If the deceased is an adult, male or female, the following prayer is recited:


Transliteration: Allāhumaghfir lihayyina wa mayyitina wa shahidina wa ghaibinā wa saghīrinā wa kabirinā, wa Zakarinā wa unthānā. Allāhumma man ahyaitahu minna fa ahyihī  ‘alal Islām, wa man tawaffaitahu minna fa tawaffahu ‘alal Imān. Allāhumma lā tahrimna ajrahu wa lā taftinna ba‘dahu.

Translation: “O Allāh, forgive our living ones and our deceased ones and those of us who are present and those who are absent, and our young ones and our old ones and our males and our females. O Allāh those of us whom You grant life, keep them firm on Islām, and those of us whom You cause to die, cause them to die in Faith. Deprive us not, O Allāh, of the benefits relating to the deceased and subject us not to trial after him.”

Funeral Prayer for a Male Child (to be recited instead of the aforementioned prayer):

Transliteration: Allāhumaj ‘alhu lanā salafanwa forotan-wajalhu lanā ajranwa zukhran-wajalhu lanā shafianwa mushaffan

Translation: “O Allāh, make him our forerunner, and make him for us a reward and a treasure and make him for us a pleader and accept his pleading.”

Funeral Prayer for a Female Child (to be recited instead of the aforementioned prayer)

Transliteration: Allāhumaj ‘alhā lanā salafanwa furutan-wadukhran wajranwa shafiatanwa mushaffah

Translation: “O Allāh, make her our forerunner, and make her for us a reward and a treasure and make her for us a pleader and accept her pleading.”


After the funeral prayer, the body should be taken to the cemetery for burial without delay and all should accompany the body to the cemetery. Those who follow the funeral procession should continue to remember Allāh (Zikr-e-Ilahi) as well as pray for the forgiveness of the deceased in a low tone. The grave may be prepared either as a dug up area, which contains a further niche on the side for the body to rest on or it may be just a dug up area. It is essential for the grave to be wide and spacious. In extreme cases more than one body may be buried in a single grave. The body must be lowered into the grave with proper care. As the body is placed in the grave, the sheet wrap should be loosened a bit at the opening and the face tilted a little towards the Ka‘abah.

As the body is lowered into the ground the following should be recited:

Transliteration: Bismillahi wa billahi ‘alā millati rasulillāhi sall Allāhu alaihi wa sallam

“In the Name of Allāh and with His blessings upon the path set by the conduct of the Messenger of Allāh, May Peace and Blessings of Allāh be upon him.”

When the casket is covered up with loose soil the following should be recited:

Transliteration: Minha khalaqnākum wa fīhā nu‘īdukum wa minhā nukhrijukum tāratan ukhrā.

Translation: “We have created you out of this (dust) and we shall return you to it and it is out of the same that we shall revive you in the end.”

It was the practice of the Holy Prophetsa to make the grave somewhat higher than ground level (like a raised arching curve or hump).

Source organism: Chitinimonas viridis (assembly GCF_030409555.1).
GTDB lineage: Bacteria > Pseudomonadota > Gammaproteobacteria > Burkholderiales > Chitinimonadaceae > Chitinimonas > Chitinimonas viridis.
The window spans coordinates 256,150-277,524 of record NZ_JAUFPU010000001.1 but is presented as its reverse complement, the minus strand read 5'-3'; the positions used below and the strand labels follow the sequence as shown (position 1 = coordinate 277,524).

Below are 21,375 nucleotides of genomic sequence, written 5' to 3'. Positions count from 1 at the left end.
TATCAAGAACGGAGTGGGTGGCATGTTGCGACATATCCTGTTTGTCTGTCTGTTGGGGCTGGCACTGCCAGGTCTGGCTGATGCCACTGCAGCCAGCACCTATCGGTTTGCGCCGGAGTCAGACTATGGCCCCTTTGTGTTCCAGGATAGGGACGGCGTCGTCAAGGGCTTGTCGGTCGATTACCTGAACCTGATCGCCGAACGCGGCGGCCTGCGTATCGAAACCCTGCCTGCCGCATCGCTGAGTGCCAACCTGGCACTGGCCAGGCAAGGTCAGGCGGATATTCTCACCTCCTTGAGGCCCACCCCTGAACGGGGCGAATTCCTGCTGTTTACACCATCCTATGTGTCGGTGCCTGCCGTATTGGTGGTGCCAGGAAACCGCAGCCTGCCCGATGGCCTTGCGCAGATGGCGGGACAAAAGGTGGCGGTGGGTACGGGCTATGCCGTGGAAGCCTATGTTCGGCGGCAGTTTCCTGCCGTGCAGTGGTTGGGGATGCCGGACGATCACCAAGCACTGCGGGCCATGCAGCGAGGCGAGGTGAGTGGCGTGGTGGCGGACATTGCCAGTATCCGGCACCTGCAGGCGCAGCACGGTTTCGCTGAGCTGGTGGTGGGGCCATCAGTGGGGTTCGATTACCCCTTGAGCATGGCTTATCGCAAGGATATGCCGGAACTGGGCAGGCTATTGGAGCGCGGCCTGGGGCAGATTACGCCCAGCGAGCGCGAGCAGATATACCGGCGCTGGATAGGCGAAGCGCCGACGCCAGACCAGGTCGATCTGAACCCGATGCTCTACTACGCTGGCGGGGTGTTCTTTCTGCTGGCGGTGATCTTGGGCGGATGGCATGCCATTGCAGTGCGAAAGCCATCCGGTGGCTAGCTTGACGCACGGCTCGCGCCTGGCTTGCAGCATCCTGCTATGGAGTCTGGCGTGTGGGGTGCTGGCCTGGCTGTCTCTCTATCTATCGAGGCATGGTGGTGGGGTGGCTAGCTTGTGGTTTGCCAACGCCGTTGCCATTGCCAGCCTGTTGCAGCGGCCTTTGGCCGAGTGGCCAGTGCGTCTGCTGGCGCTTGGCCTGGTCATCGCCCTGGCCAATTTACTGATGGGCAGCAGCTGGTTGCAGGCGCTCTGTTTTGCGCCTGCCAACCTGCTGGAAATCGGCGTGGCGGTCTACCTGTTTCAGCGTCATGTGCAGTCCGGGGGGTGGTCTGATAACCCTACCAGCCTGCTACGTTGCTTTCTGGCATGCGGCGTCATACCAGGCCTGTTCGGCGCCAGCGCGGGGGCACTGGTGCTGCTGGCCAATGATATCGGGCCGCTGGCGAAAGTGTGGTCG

When the burial is complete, a brief silent congregational prayer with raised hands should be offered for the forgiveness of the deceased.

The mourners should leave the cemetery reciting the following:

Transliteration: Assalāmo ‘alaikum wa innā Insha’Allāhu bikum la-lāhiqun

Translation: “Peace be upon you and God willing we are certainly bound to join you.”


Community members must offer condolences to the relatives of the deceased. It is recommended that near and dear ones or neighbors provide meals to the bereaved family for three days. Offering of personal condolences and bereavement should be maintained for a period of three days. After that life should resume as normal. One must not give in to superstitions.


The period of bereavement for the widow of the deceased is four months and ten days. According to the Holy Qur’ān, this period is prescribed to stabilize her mentally and emotionally. Women are under a great deal of stress, more so than men in this situation and need protection from others who may exploit them, when they are most vulnerable. During this period, a widow should not leave her home except for unavoidable reasons.

If the widow is the only earning member in the family and has to maintain her job obligations, she is allowed to go out to perform essential professional responsibilities. She should dress in a simple manner, abstain from wearing make-up or perfume or take part in festive activities. She should observe patience, offer gratitude to her Creator and spend this time in the remembrance of Allāh.

Legal Issues

In case of converts to Islām, the next of kin may be Christian, Jew, Hindu, or of some other faith. After death, the dead body legally belongs to the next of kin. The Muslim’s wishes for his/her funeral and burial arrangements should be discussed beforehand with the legal next of kin. It is best to make a will for all funeral and burial rights, and provide one copy to one’s relatives and another to the Aḥmadīyya Muslim Community. Adequate funds should be set aside for one’s burial arrangements. The relatives should also be made aware that the estate should be divided as per Islāmic laws of inheritance stated in the Holy Qur’ān. A legal professional should be consulted for making the will.